The research team discovered that a previously identified molecule involved in necroptosis, called RIPK1, was essential for survival by preventing uncontrolled inflammation. This finding could lead to future treatments for inflammatory diseases including Crohn’s disease, rheumatoid arthritis and psoriasis.
The researchers, from the Walter and Eliza Hall Institute, also discovered that the ‘survival’ molecule RIPK1 acts as the ‘gatekeeper’ between cell life and death. In a paper published in the journal Cell, they reveal RIPK1 is essential for a cell’s decision to live or die, and in choosing how to die.
Institute researchers Associate Professor John Silke from the Cell Signalling and Cell Death division, Dr Motti Gerlic from the Inflammation division and Dr Ben Croker led the project, working with PhD students Mr James Richard, Ms Joanne O’Donnell and Mr Joseph Evans. Associate Professor Silke said the team had shown for the first time that RIPK1 (receptor interacting protein kinase 1) was a master controller of cell life and death.
“We showed that, in the body, RIPK1 is not only essential for initiating necroptosis, but also for inhibiting necroptosis and the runaway inflammation that can cause severe tissue damage,” Associate Professor Silke said. “We also found that it played a role in another type of programmed cell death called apoptosis. Our research highlighted that RIPK1 is the gatekeeper that controls whether a cell lives or dies, and the decision it makes on how to die.”
Necroptosis is a type of ‘controlled’ death that instructs a cell to die while stimulating an inflammatory reaction to let the immune system know something has gone wrong. However when this cell death pathway begins to spiral out of control, it can lead to inflammatory disease. Necroptosis has also been implicated in neurodegenerative disease, brain injuries caused by blood loss, and some viral infections.
Dr Gerlic said their study provided the first evidence that RIPK1 was essential for inhibiting necroptosis. “This research puts a new dogma on the table about RIPK1 and its role in controlling or inhibiting necroptosis,” Dr Gerlic said. “It is also the first time that we have shown necroptosis and the molecules involved actually induce inflammatory disease, suggesting that targeting this pathway could be useful for treating human conditions such as psoriasis, rheumatoid arthritis and Crohn’s disease.”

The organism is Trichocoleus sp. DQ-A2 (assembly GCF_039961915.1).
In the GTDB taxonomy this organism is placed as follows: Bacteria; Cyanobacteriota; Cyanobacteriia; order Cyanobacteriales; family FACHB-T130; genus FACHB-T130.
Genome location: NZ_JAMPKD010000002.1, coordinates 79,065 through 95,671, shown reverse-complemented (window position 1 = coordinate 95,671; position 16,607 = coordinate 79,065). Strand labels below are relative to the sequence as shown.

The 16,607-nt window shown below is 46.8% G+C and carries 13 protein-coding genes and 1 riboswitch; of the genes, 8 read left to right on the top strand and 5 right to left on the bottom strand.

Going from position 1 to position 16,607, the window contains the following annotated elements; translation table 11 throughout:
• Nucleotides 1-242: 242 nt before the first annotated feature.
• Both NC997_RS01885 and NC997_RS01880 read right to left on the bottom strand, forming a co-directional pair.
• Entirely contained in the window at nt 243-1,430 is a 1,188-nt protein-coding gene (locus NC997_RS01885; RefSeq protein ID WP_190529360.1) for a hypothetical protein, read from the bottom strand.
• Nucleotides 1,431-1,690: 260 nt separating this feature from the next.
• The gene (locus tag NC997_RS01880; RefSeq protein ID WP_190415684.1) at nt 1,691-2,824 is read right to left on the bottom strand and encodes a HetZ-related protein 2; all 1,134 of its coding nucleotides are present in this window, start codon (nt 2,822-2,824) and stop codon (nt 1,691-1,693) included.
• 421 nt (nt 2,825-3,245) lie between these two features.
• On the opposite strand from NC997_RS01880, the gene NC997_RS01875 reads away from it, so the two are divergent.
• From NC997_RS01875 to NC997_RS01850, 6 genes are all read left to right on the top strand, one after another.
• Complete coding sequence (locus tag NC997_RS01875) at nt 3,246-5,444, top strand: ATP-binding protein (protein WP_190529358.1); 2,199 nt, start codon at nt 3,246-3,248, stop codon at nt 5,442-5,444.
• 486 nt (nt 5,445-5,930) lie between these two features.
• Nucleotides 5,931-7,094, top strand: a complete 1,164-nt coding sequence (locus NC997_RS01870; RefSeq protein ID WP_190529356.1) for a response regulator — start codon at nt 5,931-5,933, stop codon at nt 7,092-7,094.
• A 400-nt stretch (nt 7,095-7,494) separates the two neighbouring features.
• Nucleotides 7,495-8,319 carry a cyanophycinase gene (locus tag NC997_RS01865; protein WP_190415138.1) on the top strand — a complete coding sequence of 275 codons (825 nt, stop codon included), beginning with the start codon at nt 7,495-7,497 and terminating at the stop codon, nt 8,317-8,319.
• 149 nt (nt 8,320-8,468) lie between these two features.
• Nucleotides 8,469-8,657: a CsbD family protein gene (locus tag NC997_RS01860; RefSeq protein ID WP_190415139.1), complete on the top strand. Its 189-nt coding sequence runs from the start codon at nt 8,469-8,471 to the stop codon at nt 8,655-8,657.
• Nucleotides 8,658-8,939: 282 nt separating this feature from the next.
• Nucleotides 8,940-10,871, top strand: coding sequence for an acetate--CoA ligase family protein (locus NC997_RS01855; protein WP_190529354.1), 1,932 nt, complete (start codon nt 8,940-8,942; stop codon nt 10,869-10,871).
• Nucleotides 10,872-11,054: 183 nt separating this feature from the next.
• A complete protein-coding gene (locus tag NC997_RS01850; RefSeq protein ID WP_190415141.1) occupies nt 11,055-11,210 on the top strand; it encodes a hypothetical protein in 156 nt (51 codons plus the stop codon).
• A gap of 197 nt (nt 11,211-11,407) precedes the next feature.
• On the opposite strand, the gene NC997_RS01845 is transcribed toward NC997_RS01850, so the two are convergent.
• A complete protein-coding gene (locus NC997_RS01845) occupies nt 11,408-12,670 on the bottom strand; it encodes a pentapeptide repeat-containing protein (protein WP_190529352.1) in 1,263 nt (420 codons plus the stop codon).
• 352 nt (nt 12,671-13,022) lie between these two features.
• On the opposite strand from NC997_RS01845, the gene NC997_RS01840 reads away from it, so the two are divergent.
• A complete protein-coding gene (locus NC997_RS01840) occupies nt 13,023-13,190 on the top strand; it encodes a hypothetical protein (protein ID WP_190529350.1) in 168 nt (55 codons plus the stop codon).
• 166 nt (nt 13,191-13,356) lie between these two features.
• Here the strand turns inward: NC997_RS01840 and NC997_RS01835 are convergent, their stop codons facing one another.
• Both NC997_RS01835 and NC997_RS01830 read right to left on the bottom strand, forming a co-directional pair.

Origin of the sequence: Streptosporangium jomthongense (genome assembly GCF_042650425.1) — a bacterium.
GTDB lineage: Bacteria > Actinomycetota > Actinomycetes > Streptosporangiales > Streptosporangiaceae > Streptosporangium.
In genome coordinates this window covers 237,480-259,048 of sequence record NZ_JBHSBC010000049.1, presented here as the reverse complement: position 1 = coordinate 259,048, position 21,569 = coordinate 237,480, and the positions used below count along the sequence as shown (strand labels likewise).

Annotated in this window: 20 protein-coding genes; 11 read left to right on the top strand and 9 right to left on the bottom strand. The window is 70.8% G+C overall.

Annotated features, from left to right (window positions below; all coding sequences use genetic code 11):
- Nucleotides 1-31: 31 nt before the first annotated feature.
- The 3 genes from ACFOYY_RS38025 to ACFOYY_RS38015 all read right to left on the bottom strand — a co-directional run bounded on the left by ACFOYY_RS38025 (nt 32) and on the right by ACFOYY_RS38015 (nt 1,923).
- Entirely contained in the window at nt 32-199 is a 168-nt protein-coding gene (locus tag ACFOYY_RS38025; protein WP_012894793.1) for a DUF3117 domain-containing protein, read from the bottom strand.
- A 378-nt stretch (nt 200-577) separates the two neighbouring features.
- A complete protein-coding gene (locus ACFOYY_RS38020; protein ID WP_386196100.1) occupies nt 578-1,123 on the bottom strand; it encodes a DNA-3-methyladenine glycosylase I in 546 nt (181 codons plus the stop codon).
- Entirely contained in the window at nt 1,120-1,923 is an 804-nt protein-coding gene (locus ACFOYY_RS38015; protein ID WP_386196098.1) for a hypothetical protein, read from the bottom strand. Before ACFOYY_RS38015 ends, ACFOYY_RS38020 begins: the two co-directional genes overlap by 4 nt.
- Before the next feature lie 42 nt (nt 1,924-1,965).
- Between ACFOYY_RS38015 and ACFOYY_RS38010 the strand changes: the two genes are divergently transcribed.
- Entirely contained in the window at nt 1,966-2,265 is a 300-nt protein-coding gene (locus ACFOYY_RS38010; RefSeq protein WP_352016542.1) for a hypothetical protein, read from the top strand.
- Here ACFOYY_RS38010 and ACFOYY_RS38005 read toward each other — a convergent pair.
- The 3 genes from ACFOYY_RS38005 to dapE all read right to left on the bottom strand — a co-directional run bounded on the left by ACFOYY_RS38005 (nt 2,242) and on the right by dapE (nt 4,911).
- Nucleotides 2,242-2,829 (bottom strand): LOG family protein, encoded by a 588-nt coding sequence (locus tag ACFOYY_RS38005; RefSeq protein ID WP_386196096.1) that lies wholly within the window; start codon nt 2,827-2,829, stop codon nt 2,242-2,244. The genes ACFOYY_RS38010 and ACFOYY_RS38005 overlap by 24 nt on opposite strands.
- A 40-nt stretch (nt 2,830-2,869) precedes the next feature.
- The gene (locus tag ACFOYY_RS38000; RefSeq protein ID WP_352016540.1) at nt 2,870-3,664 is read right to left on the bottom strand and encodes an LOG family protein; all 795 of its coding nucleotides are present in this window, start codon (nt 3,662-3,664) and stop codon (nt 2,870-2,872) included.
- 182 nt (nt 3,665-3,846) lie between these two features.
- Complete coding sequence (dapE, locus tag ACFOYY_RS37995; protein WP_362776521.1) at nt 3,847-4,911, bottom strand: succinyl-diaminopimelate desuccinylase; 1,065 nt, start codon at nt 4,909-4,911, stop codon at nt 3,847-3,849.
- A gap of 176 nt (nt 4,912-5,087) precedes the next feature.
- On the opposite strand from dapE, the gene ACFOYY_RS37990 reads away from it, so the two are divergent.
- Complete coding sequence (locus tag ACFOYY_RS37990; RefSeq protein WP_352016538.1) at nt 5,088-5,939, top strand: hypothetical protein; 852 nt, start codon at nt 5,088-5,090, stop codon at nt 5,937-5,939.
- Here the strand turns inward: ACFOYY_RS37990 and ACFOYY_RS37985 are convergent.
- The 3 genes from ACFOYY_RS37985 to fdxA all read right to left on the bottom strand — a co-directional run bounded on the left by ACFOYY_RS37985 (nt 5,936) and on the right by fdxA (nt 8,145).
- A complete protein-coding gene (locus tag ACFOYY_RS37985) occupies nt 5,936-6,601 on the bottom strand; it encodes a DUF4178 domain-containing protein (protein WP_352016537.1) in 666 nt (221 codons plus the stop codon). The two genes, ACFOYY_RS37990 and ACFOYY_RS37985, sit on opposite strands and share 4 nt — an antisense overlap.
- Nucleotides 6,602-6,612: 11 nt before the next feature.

Associate Professor Silke said necroptosis was a newly discovered type of cell death that had only really been studied in the past five years. “When our time comes to die, we don’t have a choice,” he said. “However cells make this choice all the time – not only whether they die, but also how they die. They can choose to die quietly, or they can make a fuss. Necroptosis is their way of letting everyone else know that they are dying and help is needed usually when something has gone wrong such as a viral infection.”
Dr Gerlic said the research team had also shown RIPK1 played other important roles in the body. “As part of the research we found that RIPK1 was essential for keeping blood stem cells alive after bone marrow transplant,” he said. “This finding is particularly important when considering treatments that target RIPK1, as it could have unwanted side-effects for other cells in the body. Therefore it is important to ensure any potential drugs are properly investigated for any off-target effects.”
Associate Professor Silke said the institute was already capitalising on its expertise in necroptotic cell death with a drug discovery program to identify small molecules that could target molecules downstream of RIPK1 in the necroptotic pathway, such as MLKL (mixed lineage kinase domain-like).
The research was supported by the Australian National Health and Medical Research Council, Thomas William Francis & Violet Coles Trust and the Victorian Government. Mr Rickard and Ms O’Donnell are enrolled as PhD students through The University of Melbourne, and Mr Evans is enrolled through La Trobe University.
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